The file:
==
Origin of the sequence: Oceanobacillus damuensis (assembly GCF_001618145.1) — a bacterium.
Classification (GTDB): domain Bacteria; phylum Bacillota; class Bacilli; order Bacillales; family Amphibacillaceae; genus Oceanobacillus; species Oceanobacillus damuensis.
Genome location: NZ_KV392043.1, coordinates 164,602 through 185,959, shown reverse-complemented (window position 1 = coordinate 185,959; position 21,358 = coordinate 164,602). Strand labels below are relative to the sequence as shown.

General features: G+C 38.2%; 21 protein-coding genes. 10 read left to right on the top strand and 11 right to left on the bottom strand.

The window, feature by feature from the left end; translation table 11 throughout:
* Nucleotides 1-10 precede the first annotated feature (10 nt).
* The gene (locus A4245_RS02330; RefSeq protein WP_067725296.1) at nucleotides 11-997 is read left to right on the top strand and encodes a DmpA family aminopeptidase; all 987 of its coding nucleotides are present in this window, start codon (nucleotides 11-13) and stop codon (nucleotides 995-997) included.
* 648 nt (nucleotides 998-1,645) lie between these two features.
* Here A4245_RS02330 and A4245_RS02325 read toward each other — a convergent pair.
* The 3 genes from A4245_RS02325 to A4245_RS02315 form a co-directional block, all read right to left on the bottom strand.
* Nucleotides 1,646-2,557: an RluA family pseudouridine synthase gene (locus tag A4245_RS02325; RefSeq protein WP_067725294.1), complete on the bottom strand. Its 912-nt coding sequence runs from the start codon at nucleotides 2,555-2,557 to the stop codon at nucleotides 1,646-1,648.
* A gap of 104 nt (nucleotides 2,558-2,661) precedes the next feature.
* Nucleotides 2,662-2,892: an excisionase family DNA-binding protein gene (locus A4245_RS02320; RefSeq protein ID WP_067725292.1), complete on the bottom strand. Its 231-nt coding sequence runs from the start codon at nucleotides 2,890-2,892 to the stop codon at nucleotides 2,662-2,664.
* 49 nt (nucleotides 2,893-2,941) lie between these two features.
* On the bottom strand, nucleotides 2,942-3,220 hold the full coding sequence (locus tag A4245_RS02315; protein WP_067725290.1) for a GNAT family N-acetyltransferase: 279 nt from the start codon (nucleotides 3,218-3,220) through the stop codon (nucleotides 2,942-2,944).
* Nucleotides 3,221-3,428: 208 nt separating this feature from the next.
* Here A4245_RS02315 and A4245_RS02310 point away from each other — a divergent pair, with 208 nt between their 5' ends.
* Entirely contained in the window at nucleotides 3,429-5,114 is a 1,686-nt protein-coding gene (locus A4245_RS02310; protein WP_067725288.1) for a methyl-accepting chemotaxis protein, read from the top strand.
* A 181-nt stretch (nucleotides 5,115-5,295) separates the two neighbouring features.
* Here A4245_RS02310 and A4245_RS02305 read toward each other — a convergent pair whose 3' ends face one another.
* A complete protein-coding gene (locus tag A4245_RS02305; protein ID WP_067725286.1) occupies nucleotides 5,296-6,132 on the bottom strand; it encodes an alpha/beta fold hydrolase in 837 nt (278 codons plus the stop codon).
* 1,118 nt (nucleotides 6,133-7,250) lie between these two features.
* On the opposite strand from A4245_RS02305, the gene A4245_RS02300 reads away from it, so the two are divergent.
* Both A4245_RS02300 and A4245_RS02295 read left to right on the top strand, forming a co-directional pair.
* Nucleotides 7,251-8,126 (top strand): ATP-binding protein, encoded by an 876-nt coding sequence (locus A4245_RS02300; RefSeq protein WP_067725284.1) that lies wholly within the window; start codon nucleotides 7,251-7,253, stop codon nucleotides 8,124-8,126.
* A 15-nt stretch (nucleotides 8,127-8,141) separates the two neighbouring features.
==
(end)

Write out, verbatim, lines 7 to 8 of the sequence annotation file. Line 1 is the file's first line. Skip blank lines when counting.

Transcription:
* The gene (locus A4245_RS02330; RefSeq protein WP_067725296.1) at nucleotides 11-997 is read left to right on the top strand and encodes a DmpA family aminopeptidase; all 987 of its coding nucleotides are present in this window, start codon (nucleotides 11-13) and stop codon (nucleotides 995-997) included.
* 648 nt (nucleotides 998-1,645) lie between these two features.